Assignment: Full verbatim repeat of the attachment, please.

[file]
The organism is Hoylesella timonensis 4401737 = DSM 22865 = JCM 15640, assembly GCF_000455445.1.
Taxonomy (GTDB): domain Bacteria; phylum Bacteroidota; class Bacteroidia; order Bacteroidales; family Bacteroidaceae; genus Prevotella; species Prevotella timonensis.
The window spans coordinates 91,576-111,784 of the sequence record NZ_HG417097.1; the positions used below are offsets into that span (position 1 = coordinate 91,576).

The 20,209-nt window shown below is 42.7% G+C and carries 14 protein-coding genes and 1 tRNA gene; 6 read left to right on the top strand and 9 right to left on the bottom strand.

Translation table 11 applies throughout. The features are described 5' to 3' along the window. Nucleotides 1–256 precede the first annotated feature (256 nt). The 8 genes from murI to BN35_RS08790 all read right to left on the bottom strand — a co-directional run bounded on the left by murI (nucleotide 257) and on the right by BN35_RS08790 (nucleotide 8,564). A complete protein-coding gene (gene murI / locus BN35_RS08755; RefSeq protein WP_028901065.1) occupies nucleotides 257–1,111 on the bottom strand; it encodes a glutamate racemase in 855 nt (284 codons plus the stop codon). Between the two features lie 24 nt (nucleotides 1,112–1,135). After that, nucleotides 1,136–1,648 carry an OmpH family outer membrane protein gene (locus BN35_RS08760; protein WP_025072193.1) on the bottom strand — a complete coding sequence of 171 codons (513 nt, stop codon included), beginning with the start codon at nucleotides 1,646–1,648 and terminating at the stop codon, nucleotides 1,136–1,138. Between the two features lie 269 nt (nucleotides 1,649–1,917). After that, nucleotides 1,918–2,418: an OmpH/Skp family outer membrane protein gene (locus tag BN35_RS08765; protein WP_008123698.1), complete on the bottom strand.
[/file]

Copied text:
The organism is Hoylesella timonensis 4401737 = DSM 22865 = JCM 15640, assembly GCF_000455445.1.
Taxonomy (GTDB): domain Bacteria; phylum Bacteroidota; class Bacteroidia; order Bacteroidales; family Bacteroidaceae; genus Prevotella; species Prevotella timonensis.
The window spans coordinates 91,576-111,784 of the sequence record NZ_HG417097.1; the positions used below are offsets into that span (position 1 = coordinate 91,576).

The 20,209-nt window shown below is 42.7% G+C and carries 14 protein-coding genes and 1 tRNA gene; 6 read left to right on the top strand and 9 right to left on the bottom strand.

Translation table 11 applies throughout. The features are described 5' to 3' along the window. Nucleotides 1–256 precede the first annotated feature (256 nt). The 8 genes from murI to BN35_RS08790 all read right to left on the bottom strand — a co-directional run bounded on the left by murI (nucleotide 257) and on the right by BN35_RS08790 (nucleotide 8,564). A complete protein-coding gene (gene murI / locus BN35_RS08755; RefSeq protein WP_028901065.1) occupies nucleotides 257–1,111 on the bottom strand; it encodes a glutamate racemase in 855 nt (284 codons plus the stop codon). Between the two features lie 24 nt (nucleotides 1,112–1,135). After that, nucleotides 1,136–1,648 carry an OmpH family outer membrane protein gene (locus BN35_RS08760; protein WP_025072193.1) on the bottom strand — a complete coding sequence of 171 codons (513 nt, stop codon included), beginning with the start codon at nucleotides 1,646–1,648 and terminating at the stop codon, nucleotides 1,136–1,138. Between the two features lie 269 nt (nucleotides 1,649–1,917). After that, nucleotides 1,918–2,418: an OmpH/Skp family outer membrane protein gene (locus tag BN35_RS08765; protein WP_008123698.1), complete on the bottom strand.